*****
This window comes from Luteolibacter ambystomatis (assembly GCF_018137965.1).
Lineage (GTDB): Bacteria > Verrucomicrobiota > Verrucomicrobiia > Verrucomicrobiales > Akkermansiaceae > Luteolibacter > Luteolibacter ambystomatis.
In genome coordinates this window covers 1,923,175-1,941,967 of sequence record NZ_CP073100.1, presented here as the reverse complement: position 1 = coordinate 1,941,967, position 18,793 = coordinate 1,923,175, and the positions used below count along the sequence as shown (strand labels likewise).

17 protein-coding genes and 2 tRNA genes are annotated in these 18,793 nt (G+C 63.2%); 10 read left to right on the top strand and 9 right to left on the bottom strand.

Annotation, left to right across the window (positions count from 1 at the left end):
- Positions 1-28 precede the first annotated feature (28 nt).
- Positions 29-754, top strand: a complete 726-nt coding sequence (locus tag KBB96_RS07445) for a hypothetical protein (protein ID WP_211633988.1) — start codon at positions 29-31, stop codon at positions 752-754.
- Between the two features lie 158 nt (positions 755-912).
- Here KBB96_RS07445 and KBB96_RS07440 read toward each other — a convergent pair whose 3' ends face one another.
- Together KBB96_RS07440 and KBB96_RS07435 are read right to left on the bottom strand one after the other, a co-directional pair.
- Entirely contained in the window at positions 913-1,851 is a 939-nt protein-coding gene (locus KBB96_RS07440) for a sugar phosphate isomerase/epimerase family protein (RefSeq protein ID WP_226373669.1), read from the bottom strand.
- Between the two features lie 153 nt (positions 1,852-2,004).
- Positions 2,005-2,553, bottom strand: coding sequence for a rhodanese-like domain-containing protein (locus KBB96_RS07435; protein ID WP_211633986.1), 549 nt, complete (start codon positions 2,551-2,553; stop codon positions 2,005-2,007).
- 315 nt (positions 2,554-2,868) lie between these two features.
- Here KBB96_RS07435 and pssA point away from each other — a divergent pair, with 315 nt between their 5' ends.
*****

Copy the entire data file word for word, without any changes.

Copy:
This window comes from Luteolibacter ambystomatis (assembly GCF_018137965.1).
Lineage (GTDB): Bacteria > Verrucomicrobiota > Verrucomicrobiia > Verrucomicrobiales > Akkermansiaceae > Luteolibacter > Luteolibacter ambystomatis.
In genome coordinates this window covers 1,923,175-1,941,967 of sequence record NZ_CP073100.1, presented here as the reverse complement: position 1 = coordinate 1,941,967, position 18,793 = coordinate 1,923,175, and the positions used below count along the sequence as shown (strand labels likewise).

17 protein-coding genes and 2 tRNA genes are annotated in these 18,793 nt (G+C 63.2%); 10 read left to right on the top strand and 9 right to left on the bottom strand.

Annotation, left to right across the window (positions count from 1 at the left end):
- Positions 1-28 precede the first annotated feature (28 nt).
- Positions 29-754, top strand: a complete 726-nt coding sequence (locus tag KBB96_RS07445) for a hypothetical protein (protein ID WP_211633988.1) — start codon at positions 29-31, stop codon at positions 752-754.
- Between the two features lie 158 nt (positions 755-912).
- Here KBB96_RS07445 and KBB96_RS07440 read toward each other — a convergent pair whose 3' ends face one another.
- Together KBB96_RS07440 and KBB96_RS07435 are read right to left on the bottom strand one after the other, a co-directional pair.
- Entirely contained in the window at positions 913-1,851 is a 939-nt protein-coding gene (locus KBB96_RS07440) for a sugar phosphate isomerase/epimerase family protein (RefSeq protein ID WP_226373669.1), read from the bottom strand.
- Between the two features lie 153 nt (positions 1,852-2,004).
- Positions 2,005-2,553, bottom strand: coding sequence for a rhodanese-like domain-containing protein (locus KBB96_RS07435; protein ID WP_211633986.1), 549 nt, complete (start codon positions 2,551-2,553; stop codon positions 2,005-2,007).
- 315 nt (positions 2,554-2,868) lie between these two features.
- Here KBB96_RS07435 and pssA point away from each other — a divergent pair, with 315 nt between their 5' ends.